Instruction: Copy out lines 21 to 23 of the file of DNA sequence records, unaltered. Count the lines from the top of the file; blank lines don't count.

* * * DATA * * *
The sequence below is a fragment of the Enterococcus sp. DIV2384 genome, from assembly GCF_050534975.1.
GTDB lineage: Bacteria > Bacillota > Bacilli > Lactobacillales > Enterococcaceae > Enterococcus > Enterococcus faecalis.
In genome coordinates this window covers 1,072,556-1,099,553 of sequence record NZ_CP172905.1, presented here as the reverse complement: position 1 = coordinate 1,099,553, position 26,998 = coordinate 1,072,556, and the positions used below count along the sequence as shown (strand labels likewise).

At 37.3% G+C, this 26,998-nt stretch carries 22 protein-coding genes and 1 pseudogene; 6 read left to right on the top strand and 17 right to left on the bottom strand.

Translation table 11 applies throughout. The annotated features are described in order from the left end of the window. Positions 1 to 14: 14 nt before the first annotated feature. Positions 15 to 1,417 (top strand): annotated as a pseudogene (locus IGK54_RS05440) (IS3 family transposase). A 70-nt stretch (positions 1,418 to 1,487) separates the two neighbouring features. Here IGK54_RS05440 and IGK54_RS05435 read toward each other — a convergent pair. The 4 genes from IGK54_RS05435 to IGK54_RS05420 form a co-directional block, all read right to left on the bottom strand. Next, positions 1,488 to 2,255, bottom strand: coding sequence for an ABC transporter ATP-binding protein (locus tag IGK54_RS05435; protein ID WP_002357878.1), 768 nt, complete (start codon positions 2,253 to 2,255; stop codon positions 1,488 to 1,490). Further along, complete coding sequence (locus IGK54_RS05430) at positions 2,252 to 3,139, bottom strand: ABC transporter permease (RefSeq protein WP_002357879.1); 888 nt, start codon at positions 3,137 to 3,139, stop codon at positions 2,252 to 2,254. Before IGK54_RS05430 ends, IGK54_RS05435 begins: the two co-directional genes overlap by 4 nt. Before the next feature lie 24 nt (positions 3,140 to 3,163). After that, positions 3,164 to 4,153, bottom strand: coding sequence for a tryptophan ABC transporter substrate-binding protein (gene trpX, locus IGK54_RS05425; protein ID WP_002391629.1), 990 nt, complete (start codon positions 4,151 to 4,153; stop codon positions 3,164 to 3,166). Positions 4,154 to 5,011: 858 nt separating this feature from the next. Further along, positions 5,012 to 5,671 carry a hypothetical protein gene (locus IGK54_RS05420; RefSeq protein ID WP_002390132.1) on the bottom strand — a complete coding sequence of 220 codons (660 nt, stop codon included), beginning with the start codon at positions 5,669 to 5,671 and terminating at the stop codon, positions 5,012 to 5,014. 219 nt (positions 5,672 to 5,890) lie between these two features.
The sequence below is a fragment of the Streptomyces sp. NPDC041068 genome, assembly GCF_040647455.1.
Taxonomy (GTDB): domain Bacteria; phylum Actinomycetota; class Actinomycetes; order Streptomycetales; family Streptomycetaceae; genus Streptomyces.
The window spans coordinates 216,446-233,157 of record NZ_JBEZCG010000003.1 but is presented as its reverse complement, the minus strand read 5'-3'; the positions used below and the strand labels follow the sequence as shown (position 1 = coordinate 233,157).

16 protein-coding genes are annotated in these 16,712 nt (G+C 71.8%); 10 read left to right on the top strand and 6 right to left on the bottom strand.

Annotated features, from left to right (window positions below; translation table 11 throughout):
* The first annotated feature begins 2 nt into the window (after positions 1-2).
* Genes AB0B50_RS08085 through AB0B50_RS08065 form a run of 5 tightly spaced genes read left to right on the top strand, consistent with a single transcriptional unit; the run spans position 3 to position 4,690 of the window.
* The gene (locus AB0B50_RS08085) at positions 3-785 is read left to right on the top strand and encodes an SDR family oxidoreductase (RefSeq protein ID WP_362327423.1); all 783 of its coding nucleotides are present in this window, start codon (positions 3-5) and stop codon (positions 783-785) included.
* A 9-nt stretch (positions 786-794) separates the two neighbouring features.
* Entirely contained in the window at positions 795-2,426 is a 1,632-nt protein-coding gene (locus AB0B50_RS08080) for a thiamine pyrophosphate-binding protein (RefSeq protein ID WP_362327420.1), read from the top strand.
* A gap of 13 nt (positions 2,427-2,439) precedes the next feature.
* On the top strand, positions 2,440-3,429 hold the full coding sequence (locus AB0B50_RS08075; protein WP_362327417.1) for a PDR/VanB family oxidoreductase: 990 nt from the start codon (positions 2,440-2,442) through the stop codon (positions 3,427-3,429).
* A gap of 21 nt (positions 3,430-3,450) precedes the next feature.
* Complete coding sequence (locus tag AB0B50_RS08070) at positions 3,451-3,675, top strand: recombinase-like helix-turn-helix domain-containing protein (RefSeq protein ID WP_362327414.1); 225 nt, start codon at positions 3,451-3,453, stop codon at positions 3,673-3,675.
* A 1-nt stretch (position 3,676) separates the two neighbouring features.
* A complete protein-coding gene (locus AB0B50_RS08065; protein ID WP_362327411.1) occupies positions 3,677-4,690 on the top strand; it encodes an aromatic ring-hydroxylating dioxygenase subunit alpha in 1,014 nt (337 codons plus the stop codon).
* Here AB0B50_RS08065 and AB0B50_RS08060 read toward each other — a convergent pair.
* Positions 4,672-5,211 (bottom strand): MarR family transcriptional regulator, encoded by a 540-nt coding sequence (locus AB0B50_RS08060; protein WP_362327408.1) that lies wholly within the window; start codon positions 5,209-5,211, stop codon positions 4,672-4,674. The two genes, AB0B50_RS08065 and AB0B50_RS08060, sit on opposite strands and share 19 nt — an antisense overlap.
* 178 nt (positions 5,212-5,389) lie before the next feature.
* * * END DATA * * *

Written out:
* A complete protein-coding gene (locus AB0B50_RS08065; protein ID WP_362327411.1) occupies positions 3,677-4,690 on the top strand; it encodes an aromatic ring-hydroxylating dioxygenase subunit alpha in 1,014 nt (337 codons plus the stop codon).
* Here AB0B50_RS08065 and AB0B50_RS08060 read toward each other — a convergent pair.
* Positions 4,672-5,211 (bottom strand): MarR family transcriptional regulator, encoded by a 540-nt coding sequence (locus AB0B50_RS08060; protein WP_362327408.1) that lies wholly within the window; start codon positions 5,209-5,211, stop codon positions 4,672-4,674. The two genes, AB0B50_RS08065 and AB0B50_RS08060, sit on opposite strands and share 19 nt — an antisense overlap.